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Quick guide

Surgical Pleth Index

Surgical Pleth Index: A valuable tool for monitoring patients’ responses during general anesthesia

SPI is not available in the U.S., not 510(k) cleared.

For monitoring the patient’s hemodynamic responses to surgical stimuli and analgesic medication  under general anesthesia


What is the Surgical Pleth Index?

The Surgical Pleth Index, or SPI, is a digit that may be used to monitor the patient’s hemodynamic responses to surgical stimuli and analgesic medications during general anesthesia. SPI reflects the patient’s responses, which result from increased sympathetic activity as a reaction to painful (nociceptive) stimuli.

SPI monitoring is based on the acquisition of the readily available plethysmographic pulse wave, which is processed with a unique algorithm. The calculation analyzes the photoplethysmographic amplitude and the photoplethysmographic pulse interval, and then combines these two parameters to create a single digit, the Surgical Pleth Index.

The details of the SPI algorithm have been published in an article in the British Journal of Anaesthesia titled, “Assessment of surgical stress during general anaesthesia”.¹

¹ Huiku, M., et al. Assessment of surgical stress during general anaesthesia. British Journal of Anaesthesia 98, 447-455 (2007).

SPI learning at the beginning of the operation. The number is displayed in grey.
SPI index and trend active during the operation.

Clinical use of the SPI

SPI can be used to help assess both acute nociceptive events, as well as long-term state reactions during general anesthesia. In general, when the SPI goes up, the patient is responding to the events. When the index goes down, the level of surgical responsiveness has decreased.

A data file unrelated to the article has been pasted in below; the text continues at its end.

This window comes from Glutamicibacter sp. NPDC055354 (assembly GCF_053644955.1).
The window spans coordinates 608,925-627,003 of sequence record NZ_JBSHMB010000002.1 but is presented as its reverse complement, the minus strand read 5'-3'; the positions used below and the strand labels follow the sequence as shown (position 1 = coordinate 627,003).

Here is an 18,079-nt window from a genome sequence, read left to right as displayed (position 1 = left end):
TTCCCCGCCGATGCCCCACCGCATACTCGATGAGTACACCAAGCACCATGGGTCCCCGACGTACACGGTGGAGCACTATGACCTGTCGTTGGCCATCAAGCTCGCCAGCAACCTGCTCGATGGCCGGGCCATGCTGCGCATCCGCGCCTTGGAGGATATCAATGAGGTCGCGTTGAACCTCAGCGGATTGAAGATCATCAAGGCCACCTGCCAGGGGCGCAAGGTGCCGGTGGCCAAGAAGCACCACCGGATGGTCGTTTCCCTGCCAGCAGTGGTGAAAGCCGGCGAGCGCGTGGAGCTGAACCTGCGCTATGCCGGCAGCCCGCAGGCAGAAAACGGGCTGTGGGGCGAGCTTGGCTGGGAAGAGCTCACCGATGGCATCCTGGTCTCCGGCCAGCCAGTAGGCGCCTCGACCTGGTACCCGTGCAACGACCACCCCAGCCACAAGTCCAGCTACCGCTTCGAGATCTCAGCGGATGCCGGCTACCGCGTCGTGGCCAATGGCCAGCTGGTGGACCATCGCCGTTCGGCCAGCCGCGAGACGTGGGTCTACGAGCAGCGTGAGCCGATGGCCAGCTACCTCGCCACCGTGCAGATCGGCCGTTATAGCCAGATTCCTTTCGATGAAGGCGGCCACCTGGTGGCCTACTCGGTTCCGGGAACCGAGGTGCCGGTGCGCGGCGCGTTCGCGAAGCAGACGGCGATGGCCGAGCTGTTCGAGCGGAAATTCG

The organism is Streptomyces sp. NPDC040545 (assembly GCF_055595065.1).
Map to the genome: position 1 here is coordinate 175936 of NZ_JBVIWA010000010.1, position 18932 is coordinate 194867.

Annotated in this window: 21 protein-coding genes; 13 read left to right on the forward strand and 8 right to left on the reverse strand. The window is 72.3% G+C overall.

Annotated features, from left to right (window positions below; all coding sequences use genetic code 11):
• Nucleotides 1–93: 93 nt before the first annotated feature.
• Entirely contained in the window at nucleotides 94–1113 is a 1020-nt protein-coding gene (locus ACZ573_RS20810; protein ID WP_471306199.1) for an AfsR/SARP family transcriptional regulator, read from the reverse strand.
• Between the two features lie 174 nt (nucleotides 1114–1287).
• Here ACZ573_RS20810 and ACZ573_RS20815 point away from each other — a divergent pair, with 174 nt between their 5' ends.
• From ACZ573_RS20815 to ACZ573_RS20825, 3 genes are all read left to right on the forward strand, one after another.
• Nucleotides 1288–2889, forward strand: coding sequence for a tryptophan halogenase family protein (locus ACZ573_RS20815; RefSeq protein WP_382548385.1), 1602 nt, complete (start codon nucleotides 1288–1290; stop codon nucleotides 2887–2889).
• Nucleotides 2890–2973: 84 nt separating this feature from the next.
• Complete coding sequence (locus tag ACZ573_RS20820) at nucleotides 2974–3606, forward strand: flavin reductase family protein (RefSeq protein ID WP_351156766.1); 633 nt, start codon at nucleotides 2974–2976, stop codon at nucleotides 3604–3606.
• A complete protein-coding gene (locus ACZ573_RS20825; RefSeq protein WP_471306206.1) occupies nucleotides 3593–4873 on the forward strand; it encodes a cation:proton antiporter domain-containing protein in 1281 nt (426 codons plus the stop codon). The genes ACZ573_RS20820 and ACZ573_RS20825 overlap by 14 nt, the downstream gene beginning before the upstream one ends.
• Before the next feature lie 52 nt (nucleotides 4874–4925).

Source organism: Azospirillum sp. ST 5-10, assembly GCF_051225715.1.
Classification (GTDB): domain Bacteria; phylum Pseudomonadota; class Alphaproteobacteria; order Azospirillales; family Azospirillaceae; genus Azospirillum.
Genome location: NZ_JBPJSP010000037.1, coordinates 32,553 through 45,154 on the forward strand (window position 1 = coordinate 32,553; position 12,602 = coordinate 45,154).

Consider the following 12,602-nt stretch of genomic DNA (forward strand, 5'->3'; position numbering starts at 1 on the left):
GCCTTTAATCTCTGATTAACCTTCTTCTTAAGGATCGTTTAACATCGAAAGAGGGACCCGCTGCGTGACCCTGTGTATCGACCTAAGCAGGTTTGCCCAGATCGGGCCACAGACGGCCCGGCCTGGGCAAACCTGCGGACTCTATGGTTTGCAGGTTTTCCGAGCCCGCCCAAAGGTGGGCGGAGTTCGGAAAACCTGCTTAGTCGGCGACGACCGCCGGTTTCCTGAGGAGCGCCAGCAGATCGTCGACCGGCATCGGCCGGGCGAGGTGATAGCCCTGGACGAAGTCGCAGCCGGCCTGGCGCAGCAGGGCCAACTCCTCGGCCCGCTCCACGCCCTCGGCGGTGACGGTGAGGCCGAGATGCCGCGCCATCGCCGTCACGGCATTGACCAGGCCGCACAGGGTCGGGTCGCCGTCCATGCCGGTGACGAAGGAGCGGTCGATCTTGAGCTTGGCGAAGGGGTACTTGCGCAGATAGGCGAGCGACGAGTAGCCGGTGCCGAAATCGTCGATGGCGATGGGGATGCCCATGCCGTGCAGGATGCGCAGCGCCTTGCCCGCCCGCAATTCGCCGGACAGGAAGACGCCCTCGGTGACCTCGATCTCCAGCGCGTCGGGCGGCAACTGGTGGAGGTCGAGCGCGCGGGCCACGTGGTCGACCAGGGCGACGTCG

At the beginning of measurement, and as needed, the SPI’s algorithm starts learning and processing the signals. The digit will be grey in color, and a “learning” message is shown. Learning is marked in the trends as a dashed, vertical line. When the measurement is started, it will take about three minutes for the learning process to take place.

AoA animation

Things to remember when using SPI

SPI is a parameter for adults (over 18 years old) undergoing general anesthesia. SPI may be affected by cardiac pacemaker and during the use of atropine. Factors which effect the hemodynamic stability of the anesthetized patient may effect SPI, as well.

SPI is an optional software licence that has certain requirements for the monitor used. Also it needs GE Ohmeda SpO2 technology and compatible sensors. Please contact your GE Healthcare representative for a complete list of SPI-supporting components.

Integrated information in the BalView

In the AoA (Adequacy of Anesthesia) split screen, you will find the BalView, which balances SPI and State Entropy™ values on an x-y graph. This view is a tool for visualizing the effects of anesthetic and analgesic pharmaceuticals administered during general anesthesia: The current, combined values are expressed as a dot, and a trace shows the trend for the last minute.  

This AoA split screen view incorporates values and trends obtained from the SPI, Entropy (State Entropy, Response Entropy and Burst Suppression Ratio) and Neuromuscular Transmission (NMT) modules, providing a holistic view of the patient’s response to anesthesia. The monitor must have active SPI, Entropy and NMT measurements for the BalView to function.

AoA, Entropy, SPI and NMT screen

Completing the Adequacy of Anesthesia concept

Adequate anesthesia results from a balance of many components, and needs to be assessed with more than one parameter. When the Surgical Pleth Index is used together with other monitored parameters, such as hemodynamics, NMT, and Entropy, you can get a complete picture of the patient’s status combined on one screen.

SPI is not available for sale in USA and has not been cleared or approved by FDA.

  • Neurology
  • SPI
  • Perioperative care
  • Clinical